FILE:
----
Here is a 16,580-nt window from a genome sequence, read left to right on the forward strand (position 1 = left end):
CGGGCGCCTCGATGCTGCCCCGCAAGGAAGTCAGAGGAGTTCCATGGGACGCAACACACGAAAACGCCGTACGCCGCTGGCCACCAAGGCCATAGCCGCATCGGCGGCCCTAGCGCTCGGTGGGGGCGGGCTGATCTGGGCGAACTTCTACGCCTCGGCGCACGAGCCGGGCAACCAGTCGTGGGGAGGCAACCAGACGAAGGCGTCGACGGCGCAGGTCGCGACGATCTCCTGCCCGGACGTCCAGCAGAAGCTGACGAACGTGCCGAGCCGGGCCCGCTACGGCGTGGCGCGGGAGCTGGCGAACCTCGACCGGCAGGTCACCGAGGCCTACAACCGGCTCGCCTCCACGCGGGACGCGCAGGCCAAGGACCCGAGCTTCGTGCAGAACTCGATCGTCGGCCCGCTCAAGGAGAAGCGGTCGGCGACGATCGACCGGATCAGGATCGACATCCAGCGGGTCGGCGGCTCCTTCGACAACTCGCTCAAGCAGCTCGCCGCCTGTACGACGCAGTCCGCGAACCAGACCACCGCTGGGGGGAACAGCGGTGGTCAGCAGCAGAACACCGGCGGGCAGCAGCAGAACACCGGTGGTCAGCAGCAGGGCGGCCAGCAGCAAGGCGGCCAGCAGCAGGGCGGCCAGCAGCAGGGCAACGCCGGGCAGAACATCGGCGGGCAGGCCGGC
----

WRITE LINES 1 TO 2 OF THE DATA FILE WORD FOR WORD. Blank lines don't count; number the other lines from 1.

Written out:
Here is a 16,580-nt window from a genome sequence, read left to right on the forward strand (position 1 = left end):
CGGGCGCCTCGATGCTGCCCCGCAAGGAAGTCAGAGGAGTTCCATGGGACGCAACACACGAAAACGCCGTACGCCGCTGGCCACCAAGGCCATAGCCGCATCGGCGGCCCTAGCGCTCGGTGGGGGCGGGCTGATCTGGGCGAACTTCTACGCCTCGGCGCACGAGCCGGGCAACCAGTCGTGGGGAGGCAACCAGACGAAGGCGTCGACGGCGCAGGTCGCGACGATCTCCTGCCCGGACGTCCAGCAGAAGCTGACGAACGTGCCGAGCCGGGCCCGCTACGGCGTGGCGCGGGAGCTGGCGAACCTCGACCGGCAGGTCACCGAGGCCTACAACCGGCTCGCCTCCACGCGGGACGCGCAGGCCAAGGACCCGAGCTTCGTGCAGAACTCGATCGTCGGCCCGCTCAAGGAGAAGCGGTCGGCGACGATCGACCGGATCAGGATCGACATCCAGCGGGTCGGCGGCTCCTTCGACAACTCGCTCAAGCAGCTCGCCGCCTGTACGACGCAGTCCGCGAACCAGACCACCGCTGGGGGGAACAGCGGTGGTCAGCAGCAGAACACCGGCGGGCAGCAGCAGAACACCGGTGGTCAGCAGCAGGGCGGCCAGCAGCAAGGCGGCCAGCAGCAGGGCGGCCAGCAGCAGGGCAACGCCGGGCAGAACATCGGCGGGCAGGCCGGC